by Taylor Clayton

So you order two packages from two different companies and they are both set to arrive on the same day. The truck that is payed to deliver your packages arrives at your house, but the driver in charge of carrying the packages to your door has had a long day and decides that he only wants to carry one package all the way up your driveway. He looks at the labels and realizes that one comes from a small company, Company A, and the other comes from the largest company in town, Company B. He knows that most of his business comes from Company B so he calls up the owner and tells him that he’s standing in front of a house and can’t decide whether to carry Company A or Company B’s package up to the customer. You, being the customer, have already payed for both packages and expect them both today. The driver offers that if Company B pays him a little money on the side he might be willing deliver their package instead. Company B, taken off guard by this proposition ends up paying the money because they don’t have any other options. There aren’t any other mail services in the area and if they want to continue making their products, Company B must use this service, even if they’re being unfair. The driver then delivers you your package from Company B and you don’t receive your other box until much later than expected.
Sounds unfair, right? Companies that do things like delivering mail should not be allowed to withhold things we order from other companies. In fact, there are rules in place to keep these corporations in check. As common carriers they are not allowed to distinguish between the things they deliver, whether that be phone calls through a telephone provider or the people on a flight through an airline. Telephone companies may not drop your calls simply because they do not like who you are talking to and airlines cannot turn you away because they disagree with your beliefs. It seems that the internet should be the same way, but you may be surprised to hear that internet service providers are not held to the same standards. They are not classified as common carriers and are not subject to the same rules as other corporations, which, in and of itself, is both a blessing and a curse. These companies help by preventing spam and stopping attacks on users from hackers, but what happens when they decide to do more or when they start taking advantage of consumers and producers alike?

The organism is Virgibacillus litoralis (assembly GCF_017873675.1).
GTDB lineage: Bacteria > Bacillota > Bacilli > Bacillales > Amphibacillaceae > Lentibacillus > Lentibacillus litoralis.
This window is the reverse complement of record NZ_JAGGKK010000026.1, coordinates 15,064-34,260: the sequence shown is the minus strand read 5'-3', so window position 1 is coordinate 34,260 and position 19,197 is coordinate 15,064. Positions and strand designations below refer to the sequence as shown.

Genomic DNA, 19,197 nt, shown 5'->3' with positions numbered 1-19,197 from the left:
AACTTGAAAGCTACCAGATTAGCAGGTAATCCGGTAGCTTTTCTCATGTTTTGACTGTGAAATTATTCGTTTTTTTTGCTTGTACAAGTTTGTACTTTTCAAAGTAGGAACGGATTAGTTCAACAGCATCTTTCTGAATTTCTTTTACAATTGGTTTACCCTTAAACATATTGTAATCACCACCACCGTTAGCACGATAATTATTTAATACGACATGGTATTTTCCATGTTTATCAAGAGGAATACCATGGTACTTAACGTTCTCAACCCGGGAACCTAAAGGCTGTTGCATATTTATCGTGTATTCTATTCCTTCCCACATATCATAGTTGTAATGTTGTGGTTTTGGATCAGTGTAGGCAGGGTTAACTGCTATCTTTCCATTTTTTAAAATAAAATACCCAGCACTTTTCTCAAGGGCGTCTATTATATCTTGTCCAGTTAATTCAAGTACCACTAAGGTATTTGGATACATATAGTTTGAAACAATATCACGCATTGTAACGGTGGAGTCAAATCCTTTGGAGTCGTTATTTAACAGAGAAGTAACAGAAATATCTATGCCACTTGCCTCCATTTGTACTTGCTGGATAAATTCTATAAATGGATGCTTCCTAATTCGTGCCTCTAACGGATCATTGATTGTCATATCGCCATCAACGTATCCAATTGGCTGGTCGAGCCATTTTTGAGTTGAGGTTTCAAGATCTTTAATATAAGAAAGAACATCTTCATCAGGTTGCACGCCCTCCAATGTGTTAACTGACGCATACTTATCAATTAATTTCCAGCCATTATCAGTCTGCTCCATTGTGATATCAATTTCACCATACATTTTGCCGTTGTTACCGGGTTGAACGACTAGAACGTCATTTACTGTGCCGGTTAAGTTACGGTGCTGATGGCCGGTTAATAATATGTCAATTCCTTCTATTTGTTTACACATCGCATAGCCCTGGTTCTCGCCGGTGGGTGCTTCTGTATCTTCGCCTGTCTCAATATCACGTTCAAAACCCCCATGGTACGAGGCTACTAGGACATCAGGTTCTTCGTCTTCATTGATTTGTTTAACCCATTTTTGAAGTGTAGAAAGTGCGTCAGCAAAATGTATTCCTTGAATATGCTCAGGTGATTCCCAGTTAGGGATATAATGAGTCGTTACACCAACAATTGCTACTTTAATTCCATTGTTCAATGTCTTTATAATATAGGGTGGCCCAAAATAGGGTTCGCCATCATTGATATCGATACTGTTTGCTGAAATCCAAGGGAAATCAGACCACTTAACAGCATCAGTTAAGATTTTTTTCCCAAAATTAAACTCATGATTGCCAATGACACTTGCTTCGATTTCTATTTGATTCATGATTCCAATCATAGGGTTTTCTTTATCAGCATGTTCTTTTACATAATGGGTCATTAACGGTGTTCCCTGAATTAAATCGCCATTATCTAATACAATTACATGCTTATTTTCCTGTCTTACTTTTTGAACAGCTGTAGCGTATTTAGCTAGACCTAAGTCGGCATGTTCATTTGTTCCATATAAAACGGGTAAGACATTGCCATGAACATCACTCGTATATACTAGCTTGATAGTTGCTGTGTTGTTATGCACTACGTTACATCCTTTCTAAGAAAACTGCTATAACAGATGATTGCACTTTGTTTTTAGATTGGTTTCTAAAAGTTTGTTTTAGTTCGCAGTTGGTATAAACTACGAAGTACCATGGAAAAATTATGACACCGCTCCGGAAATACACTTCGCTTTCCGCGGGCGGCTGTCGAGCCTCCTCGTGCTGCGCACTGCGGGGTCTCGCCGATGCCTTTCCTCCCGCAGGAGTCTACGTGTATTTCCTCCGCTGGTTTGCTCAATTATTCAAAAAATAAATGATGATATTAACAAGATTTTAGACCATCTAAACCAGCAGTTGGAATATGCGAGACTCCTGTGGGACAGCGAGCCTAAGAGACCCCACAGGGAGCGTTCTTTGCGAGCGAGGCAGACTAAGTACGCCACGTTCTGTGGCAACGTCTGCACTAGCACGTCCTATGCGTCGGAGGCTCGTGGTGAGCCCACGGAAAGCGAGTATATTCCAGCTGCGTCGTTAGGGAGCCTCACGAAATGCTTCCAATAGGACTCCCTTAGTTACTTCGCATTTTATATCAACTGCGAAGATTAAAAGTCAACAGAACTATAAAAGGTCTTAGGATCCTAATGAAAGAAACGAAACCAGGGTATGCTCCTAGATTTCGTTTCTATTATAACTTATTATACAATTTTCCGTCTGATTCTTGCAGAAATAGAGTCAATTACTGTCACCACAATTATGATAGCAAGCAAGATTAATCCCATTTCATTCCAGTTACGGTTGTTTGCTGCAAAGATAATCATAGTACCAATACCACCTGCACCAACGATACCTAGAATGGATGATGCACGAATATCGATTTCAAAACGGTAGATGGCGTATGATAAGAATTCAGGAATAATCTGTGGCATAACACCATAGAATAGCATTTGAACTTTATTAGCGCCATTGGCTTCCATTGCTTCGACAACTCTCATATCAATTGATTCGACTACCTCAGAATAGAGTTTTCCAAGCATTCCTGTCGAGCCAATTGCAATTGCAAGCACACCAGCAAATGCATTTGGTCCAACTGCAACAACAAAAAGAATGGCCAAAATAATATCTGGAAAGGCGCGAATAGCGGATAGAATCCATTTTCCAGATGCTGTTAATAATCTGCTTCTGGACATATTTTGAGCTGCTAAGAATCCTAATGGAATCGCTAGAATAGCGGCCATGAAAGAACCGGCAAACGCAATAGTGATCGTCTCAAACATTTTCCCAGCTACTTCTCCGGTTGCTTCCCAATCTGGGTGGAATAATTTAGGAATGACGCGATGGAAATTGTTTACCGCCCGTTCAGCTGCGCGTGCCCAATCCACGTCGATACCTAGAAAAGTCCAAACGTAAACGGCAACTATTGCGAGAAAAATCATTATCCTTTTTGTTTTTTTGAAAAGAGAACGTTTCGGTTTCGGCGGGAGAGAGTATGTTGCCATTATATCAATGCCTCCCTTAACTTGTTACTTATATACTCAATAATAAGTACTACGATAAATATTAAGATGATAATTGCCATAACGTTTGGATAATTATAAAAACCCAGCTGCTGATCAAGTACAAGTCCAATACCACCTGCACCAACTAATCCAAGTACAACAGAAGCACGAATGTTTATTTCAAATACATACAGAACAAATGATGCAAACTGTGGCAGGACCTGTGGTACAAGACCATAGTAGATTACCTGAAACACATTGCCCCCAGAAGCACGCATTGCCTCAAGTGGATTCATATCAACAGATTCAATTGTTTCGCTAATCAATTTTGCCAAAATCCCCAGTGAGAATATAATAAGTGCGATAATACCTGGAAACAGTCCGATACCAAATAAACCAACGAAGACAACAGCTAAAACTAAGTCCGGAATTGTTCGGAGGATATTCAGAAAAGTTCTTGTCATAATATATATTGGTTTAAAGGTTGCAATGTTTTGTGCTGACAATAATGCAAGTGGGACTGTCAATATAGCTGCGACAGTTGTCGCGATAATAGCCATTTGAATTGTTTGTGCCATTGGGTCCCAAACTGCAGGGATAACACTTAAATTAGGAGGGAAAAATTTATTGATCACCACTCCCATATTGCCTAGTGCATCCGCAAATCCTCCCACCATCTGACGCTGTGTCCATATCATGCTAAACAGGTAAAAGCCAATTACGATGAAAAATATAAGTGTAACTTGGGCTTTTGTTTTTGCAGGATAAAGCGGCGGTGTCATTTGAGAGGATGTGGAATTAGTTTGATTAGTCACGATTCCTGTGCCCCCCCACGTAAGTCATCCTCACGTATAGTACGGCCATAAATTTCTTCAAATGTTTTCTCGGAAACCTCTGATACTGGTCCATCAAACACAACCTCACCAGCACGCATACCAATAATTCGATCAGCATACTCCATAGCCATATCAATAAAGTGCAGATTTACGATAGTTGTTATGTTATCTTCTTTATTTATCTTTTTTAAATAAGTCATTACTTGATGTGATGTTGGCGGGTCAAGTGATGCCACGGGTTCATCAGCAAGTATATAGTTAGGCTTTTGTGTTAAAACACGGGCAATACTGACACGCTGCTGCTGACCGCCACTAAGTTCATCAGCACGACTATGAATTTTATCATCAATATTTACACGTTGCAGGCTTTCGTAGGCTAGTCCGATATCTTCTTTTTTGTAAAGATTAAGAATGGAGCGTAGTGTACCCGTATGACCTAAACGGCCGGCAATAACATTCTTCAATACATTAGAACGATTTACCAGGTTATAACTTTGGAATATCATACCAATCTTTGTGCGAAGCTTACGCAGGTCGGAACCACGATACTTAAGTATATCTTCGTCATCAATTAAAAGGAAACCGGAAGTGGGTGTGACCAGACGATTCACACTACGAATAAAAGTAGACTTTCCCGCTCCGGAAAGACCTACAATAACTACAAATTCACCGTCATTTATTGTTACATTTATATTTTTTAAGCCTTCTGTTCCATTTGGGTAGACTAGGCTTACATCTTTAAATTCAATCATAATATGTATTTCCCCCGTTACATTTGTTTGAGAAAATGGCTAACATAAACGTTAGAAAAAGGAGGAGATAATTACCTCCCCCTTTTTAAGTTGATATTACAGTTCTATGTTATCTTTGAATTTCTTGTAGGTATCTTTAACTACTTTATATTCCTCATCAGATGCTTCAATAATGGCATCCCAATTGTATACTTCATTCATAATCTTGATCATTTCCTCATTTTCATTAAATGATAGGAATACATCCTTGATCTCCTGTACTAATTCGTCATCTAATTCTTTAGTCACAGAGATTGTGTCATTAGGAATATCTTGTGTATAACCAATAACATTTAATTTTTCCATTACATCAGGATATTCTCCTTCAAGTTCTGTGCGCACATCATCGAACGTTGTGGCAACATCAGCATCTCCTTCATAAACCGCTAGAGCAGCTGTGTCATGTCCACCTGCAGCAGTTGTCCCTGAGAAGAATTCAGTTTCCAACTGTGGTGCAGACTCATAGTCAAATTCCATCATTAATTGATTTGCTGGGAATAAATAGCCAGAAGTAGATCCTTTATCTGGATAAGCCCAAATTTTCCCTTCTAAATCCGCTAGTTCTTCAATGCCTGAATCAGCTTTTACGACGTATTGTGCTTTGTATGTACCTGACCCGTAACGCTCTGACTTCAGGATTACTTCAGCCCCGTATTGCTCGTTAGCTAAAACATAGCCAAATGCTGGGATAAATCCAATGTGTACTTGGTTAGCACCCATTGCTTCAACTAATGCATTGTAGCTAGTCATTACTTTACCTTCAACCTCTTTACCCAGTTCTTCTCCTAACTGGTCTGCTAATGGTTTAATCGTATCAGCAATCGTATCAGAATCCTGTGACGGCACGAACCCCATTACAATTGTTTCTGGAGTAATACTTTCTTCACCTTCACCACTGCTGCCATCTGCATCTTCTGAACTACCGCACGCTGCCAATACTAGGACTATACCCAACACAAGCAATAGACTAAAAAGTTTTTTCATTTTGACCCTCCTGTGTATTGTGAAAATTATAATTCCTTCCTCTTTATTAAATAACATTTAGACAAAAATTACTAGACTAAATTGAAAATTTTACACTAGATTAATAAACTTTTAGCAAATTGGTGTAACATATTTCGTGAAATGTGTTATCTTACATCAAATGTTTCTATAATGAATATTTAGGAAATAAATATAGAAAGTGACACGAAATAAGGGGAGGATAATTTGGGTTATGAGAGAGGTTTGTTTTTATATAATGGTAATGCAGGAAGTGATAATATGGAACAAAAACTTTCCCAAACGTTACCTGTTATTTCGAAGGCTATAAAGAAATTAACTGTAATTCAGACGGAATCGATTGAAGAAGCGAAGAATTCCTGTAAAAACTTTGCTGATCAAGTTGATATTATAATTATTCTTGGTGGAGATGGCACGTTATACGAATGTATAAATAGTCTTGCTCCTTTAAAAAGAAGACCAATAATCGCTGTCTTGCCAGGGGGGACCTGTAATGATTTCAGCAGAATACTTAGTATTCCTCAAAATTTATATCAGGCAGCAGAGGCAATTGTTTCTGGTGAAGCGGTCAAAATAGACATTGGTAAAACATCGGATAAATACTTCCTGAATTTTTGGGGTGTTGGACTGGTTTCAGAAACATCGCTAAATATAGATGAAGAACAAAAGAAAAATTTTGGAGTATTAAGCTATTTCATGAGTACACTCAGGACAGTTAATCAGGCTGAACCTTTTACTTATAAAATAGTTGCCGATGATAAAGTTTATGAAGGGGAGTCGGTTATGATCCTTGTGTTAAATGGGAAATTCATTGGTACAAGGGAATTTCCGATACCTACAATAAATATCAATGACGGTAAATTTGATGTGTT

It’s actually already started. A while back Comcast and other ISPs(Internet Service Providers) like it began to slow down the speed at which Netflix was being streamed, all the while denying the fact. Netflix didn’t like this and started a private conversation with Comcast. In the end Netflix and Comcast made a deal that involves millions of dollars and a fast track to customers. Netflix takes up about 30% of the countries broadband usage and now through Comcast they’re going faster than ever. Netflix has the money and resources to pay to have their website stream faster, but what happens to smaller companies who don’t have that kind of money? They get left in the dust, and soon enough all we’ll have is the large companies of the world controlling the internet.
But what if there were a solution? What if we could make everything even again? Most people think the place to start is the FCC. If we classify ISPs as common carriers they would be required to allow internet users to stream whatever websites they choose, no matter who owns that website. They wouldn’t be able to slow down a website because it makes them lose money as a company. Right now ISPs have substantial control over what loads and what doesn’t for consumers and, unfortunately, it takes a while for the general public to take notice. There may not be a perfect answer, but it’s clear that right now we’re on the fast track to an internet completely different than what we’re used to.